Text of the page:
If you’re a fan of time-slip stories, or well-written romance, I thoroughly recommend the new novella length book, A Way Back, by Texan writer Linda LaRoque.
Wall Street Investment Banker Amber Matthews has returned unhappily to work after burying her mother, and she steps into the lift of her modern office building. The lift lurches and she falls. When she stands up, Amber discovers she is in a vintage lift in the original building, and the year is 1930.
Wellman Hathaway, CEO of Hathaway Bank in New York, is in financial difficulties after the Wall Street Crash, and investors are looking for their money. Amber thinks Wellman is about to jump from the ledge of his office. Wellman doesn’t believe Amber could possibly be from 2011. But when they are forced into an unexpected marriage, Wellman discovers Amber has information about the Texas oilfields in the 1930s that just might save his business. And they gradually find that love has a way of transcending time and differences in culture.
This is a highly enjoyable time-slip novel that introduces two likeable characters who are very much of their own time. Linda LaRoque’s attention to historical detail brings the 1930s alive, allowing the reader to experience the despair during the Great Depression, and to feel the hope with the subsequent oil boom. My only slight disappointment was that their story ended too quickly, but that's a good complaint.
Welcome to the reading and writing blog, Linda! Thank you for introducing yourself with answers to the following questions:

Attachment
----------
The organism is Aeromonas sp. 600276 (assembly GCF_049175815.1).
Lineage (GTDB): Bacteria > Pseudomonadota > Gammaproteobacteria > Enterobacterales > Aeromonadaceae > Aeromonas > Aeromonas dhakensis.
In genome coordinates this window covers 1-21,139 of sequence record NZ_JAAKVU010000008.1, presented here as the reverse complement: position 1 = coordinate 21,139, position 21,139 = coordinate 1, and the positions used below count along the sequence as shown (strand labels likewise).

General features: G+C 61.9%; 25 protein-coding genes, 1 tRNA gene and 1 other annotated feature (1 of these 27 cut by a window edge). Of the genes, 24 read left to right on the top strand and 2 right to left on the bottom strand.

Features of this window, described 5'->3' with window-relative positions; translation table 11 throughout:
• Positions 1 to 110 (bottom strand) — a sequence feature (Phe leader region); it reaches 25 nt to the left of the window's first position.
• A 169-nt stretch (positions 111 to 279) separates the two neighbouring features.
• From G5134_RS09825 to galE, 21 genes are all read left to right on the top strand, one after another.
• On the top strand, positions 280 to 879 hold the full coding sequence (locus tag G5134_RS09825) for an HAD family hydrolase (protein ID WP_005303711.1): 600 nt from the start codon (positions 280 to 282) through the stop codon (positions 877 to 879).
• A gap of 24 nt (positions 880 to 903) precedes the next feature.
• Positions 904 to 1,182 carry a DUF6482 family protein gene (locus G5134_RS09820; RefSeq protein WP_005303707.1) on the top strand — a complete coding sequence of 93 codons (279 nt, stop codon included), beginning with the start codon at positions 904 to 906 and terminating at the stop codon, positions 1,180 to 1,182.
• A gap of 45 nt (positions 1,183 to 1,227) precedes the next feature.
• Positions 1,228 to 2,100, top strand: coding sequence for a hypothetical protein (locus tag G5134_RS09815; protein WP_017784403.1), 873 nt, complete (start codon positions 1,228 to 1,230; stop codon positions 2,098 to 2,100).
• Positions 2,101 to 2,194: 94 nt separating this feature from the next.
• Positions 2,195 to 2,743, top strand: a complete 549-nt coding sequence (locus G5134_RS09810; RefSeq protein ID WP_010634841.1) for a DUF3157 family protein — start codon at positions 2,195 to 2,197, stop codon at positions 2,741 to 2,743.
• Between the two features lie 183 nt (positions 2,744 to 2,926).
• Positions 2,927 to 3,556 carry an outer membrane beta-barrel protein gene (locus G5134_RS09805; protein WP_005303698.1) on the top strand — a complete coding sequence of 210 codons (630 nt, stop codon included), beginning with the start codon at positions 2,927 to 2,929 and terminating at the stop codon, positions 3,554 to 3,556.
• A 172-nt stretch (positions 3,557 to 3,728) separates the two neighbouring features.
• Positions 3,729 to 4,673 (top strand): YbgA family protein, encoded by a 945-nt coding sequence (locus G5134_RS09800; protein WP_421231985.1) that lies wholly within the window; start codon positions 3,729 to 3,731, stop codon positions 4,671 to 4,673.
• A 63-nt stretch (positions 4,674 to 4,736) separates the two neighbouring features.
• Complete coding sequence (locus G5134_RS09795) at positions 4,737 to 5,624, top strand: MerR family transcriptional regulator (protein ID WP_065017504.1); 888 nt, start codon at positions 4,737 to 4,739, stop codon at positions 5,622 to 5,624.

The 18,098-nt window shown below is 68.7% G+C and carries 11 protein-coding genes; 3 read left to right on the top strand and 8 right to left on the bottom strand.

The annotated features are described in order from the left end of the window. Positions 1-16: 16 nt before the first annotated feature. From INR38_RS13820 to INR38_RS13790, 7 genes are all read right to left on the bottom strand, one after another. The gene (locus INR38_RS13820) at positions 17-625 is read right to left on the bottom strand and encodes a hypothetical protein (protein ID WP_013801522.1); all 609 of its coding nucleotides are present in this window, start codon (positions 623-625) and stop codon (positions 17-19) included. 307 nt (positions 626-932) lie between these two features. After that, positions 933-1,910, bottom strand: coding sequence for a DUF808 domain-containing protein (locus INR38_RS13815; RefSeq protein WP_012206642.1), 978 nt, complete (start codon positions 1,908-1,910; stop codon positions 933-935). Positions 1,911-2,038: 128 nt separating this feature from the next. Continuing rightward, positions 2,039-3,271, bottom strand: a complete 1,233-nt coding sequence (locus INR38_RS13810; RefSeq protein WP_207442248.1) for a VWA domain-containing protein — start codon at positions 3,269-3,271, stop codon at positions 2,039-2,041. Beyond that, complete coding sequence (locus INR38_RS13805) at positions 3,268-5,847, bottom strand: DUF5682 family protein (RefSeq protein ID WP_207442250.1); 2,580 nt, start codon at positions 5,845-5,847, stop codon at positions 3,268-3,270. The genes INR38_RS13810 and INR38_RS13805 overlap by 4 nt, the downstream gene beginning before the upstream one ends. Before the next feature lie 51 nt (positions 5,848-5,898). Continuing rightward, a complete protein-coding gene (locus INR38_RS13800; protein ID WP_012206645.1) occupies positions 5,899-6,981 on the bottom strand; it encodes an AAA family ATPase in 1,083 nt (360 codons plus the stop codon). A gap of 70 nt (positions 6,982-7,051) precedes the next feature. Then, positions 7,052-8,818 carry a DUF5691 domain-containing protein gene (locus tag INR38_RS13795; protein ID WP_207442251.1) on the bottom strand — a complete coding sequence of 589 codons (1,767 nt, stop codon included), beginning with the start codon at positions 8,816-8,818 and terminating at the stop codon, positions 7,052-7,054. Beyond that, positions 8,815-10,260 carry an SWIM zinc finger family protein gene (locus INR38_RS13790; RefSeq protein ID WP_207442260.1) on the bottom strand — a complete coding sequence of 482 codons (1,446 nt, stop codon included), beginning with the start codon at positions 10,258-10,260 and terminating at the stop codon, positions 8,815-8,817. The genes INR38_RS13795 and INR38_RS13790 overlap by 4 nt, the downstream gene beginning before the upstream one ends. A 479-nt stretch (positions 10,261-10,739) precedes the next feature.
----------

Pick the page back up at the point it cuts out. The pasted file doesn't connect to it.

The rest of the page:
How long have you been writing?
I started writing around 1991. My first book, When the Ocotillo Bloom, took 14 years from beginning to publication. It went through many rewrites while I learned the craft.
Do you prefer writing contemporary or historical?
I enjoy writing both but guess if I had to chose, I'd write historical as I love the research involved.
What do you like to read?
I like pretty much everything: romance, suspense, mystery, adventure, historicals, etc. Oddly enough I've found myself immersed in Steven Hunter's books and Stephen King. Others are Carla Negger, Linda Howard, Lisa Jackson, Iris Johansen and many others. I love Kristen Hannah's route stories that take place around the turn of the century up into the thirties and forties. Growing up I read all of Phyllis Whitney, Victoria Holt, and Barbara Michael's books along with Anya Seton, Phillipa Gregory and Gwen Bristow.
(I too loved Phyllis Whitney, Victoria Holt and Anya Seton, Linda!)
Any tips for new novelists?
Read, read, read and write, write, write. Join writer's groups, and attend conferences and workshops. Belong to a critique group. When you have something polished, send it out. While waiting to hear back, start work on something new. Don't give up when you receive rejections. They're part of the learning process. If you receive the same critical comments more than once, you might want to take their advice and make revisions.
Follow your internal editor when making changes. If you can see the reasoning behind suggestions you receive from your critique group, editors, etc., make changes. If you disagree, stick with your gut feeling.
Be persistent. Writers must have thick skins. We get our feelings hurt but can't allow a set back to keep us down. Dust off the seat of your pants and get back to your computer. Only the strong survive.
Wise words to finish on! Thank you, Linda. You can find out more about Linda LaRoque and her other books at her website: http://lindalaroque.com/
A Way Back (e-book for now) is available from Amazon and Champagne Books.